Orbital Tumors

Updated: Mar 20, 2023
  • Author: Michael Mercandetti, MD, MBA, FACS; Chief Editor: Hampton Roy, Sr, MD  more...
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Practice Essentials

Patients presenting with orbital tumor most often will have some type of proptosis wherein the eye is displaced in the opposite direction from the tumors present; for example, a superolateral tumor will displace the most often inferomedial. The orbital anatomy can affect the direction and degree of proptosis. Many tumors are benign and can take decades to grow. Other tumors that are not invasive can have a rapid onset and can arise from adjacent structures such as a sinus within the orbit directly or be metastatic from elsewhere. [1] Bony changes and pain are often associated with a more unfavorable diagnosis. Both CT and MRIs are required for further evaluation. Specialized studies such as angiography and orbital ultrasound may be required. Biopsy versus removal of the tumor is decided in the context of the potential for spread as well as the risk to the orbital structures including the eye, extraocular muscles, neurovascular structures, and surrounding tissues.The potential risk for hemorrhage with resultant visual impairment and extraocular motility dysfunction must be taken into account.



The orbit is an anatomically complex structure containing the globe; extraocular muscles; fat; and vascular, nerve, glandular, and connective tissues.

The orbit in the broadest sense describes the cavity containing structures essential for ocular function and the bony architecture that encases them. This complex anatomic area was first described by Whitnall to resemble a pear, with its widest aperture anterior and narrowing posteriorly.

The bony orbit has its cellular ancestry from the mesenchymal cells surrounding the optic vesicle. Composed of 7 bones, a normal adult orbit holds a volume of 30 mL with a medial length of 45 mm, a width of 40 mm, and a height of 35 mm at its most anterior point.

Since the orbit is a relatively small anatomic area with little wasted space, space-occupying lesions that increase orbital volume may result in proptosis of the globe and may adversely affect visual and extraocular muscle function. However, Lin and colleagues reported that proptosis of less than 4 mm might go undetected, obscuring occult pathology. [2]  

Patient with orbital tumor on the right. Note chem Patient with orbital tumor on the right. Note chemosis, ptosis, and proptosis. Patient is also lifting the right brow in an effort to elevate the ptotic lid.

History of the Procedure

In 1888, Krönlein first described the lateral orbitotomy approach. The Berke-Reese modification of this approach used an extended canthotomy. In place of the curved incision used by Krönlein, Stallard altered the approach taking it into the upper lateral brow area. Avoiding the lateral canthal region was at the core of the Wright modification of the Stallard approach. A hemicoronal (or bicoronal) approach, also referred to as the coronal approach, has been used by Kennerdal and others. [3] Goldberg et al have popularized the transconjunctival approach and the transcaruncular approach. [4]

Endoscopic approaches have become more common, especially to treat medial orbital tumors. [5] Image guidance also has become more frequently used in orbital surgeries performed via both nonendonasal and endonasal approaches. [6, 7, 8]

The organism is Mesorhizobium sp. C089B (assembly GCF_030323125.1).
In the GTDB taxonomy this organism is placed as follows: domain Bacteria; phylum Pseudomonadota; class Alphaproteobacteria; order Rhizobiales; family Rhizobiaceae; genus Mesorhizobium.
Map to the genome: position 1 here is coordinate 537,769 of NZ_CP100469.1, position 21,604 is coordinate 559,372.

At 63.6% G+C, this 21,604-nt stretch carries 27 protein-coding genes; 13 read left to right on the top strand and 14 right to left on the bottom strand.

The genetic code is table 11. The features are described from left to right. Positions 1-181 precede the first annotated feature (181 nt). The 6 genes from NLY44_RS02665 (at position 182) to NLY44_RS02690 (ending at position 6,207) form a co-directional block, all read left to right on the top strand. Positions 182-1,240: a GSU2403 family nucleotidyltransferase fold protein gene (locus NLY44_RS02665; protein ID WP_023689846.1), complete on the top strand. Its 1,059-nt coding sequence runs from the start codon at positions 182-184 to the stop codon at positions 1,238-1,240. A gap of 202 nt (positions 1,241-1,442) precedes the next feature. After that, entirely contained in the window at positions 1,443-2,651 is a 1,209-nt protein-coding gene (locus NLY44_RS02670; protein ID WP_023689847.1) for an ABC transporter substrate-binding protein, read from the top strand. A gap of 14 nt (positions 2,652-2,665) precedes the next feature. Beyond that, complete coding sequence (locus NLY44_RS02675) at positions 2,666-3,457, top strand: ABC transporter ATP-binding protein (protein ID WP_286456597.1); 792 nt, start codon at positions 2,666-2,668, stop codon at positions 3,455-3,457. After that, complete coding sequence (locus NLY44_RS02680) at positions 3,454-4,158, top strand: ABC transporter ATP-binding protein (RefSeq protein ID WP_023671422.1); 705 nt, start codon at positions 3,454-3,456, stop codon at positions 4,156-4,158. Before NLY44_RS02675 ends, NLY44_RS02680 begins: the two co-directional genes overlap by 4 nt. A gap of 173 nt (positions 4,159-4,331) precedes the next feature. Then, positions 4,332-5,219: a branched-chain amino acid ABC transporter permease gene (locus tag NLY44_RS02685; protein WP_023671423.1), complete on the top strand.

Orbital tumors have protean manifestations. Rootman et al reported that the major presenting symptom was proptosis, resulting from the mass effect. [9] This occurred in 269 of the 601 patients evaluated or 44.8% of these patients.




The top 3 pediatric orbital tumors are dermoid cysts, capillary hemangiomas, and rhabdomyosarcoma. Retinoblastoma can spread from the globe to the orbit. Neuroblastoma can involve the orbit via metastases and is the most common metastatic tumor to the orbit in children. [10, 11]

The top 3 adult orbital tumors are lymphoid tumors, cavernous hemangiomas, and meningiomas. Other tumors include those of the lacrimal gland, tumors form the surrounding sinuses, metastatic tumors such as breast cancer in women, and neural-based tumors. [12]



Primary orbital tumefaction, although quite rare, encompasses a lexicon of benign and malignant neoplasia. All anatomic structures of the orbit can give rise to neoplasia. Direct extension from contiguous anatomic structures, lymphoproliferative disorders, and hematogenous metastasis results in secondary orbital invasion.

Capillary hemangiomas are the most common orbital tumors found in children. Lined by vascular endothelium and pericytes, these histologic benign lesions manifest at birth or within the first 3 months of life, enlarge rapidly, and begin to commence contracting around age 1 year. Other benign orbital lesions include dermoids, lymphangiomas, and histiocytic tumors.

Rhabdomyosarcoma, a mesenchymal tumor, is the most common primary malignant orbital tumefaction in children. These devastating lesions usually occur in children younger than 2 years or older than 6 years, and they have a predilection for the superior nasal orbit.

Neuroblastomas, Ewing sarcoma, Wilms tumor, and leukemias are the more common metastatic orbital lesions afflicting children.

Other malignant lesions include Burkitt lymphoma and granulocytic sarcoma.

In adults, cavernous hemangiomas are the most common de novo orbital tumefaction. CT scan reveals a round, encapsulated, well-defined orbital lesion. Histologically, large blood-filled, endothelial-lined spaces with fibrous interstitial tissue and smooth muscle are discerned. These lesions usually are well tolerated by the patient and managed by conservative therapy and reassurance, unless visual acuity or field loss is found.



Orbital tumefactions increase intraocular volume and cause a mass affect. Although a mass may be histologically benign, it can encroach on intraorbital or adjacent orbital structures and be considered anatomically or positionally malignant. Visual acuity or field compromise, diplopia, extraocular motility disturbances, or pupillary abnormalities can result from invasion or compression of intraorbital contents secondary to solid tumor or hemorrhage. Lid dysfunction and lagophthalmos or lacrimal gland dysfunction can result in exposure keratopathy, keratitis, and thinning of the cornea.



Evaluation of the patient with a presumed orbital mass begins with a thorough ophthalmic and medical history. When concomitant sinus disease or an intranasal source is suspected, a speculum or endoscopic intranasal examination is warranted. Special emphasis on the duration and rate of progression of the patient's signs and symptoms is essential. Pain, diplopia, pulsation, change in effect or size with position or Valsalva maneuver, and disturbance of visual acuity are symptoms that should be explored. Past trauma and family history also may aid in the diagnosis. [13]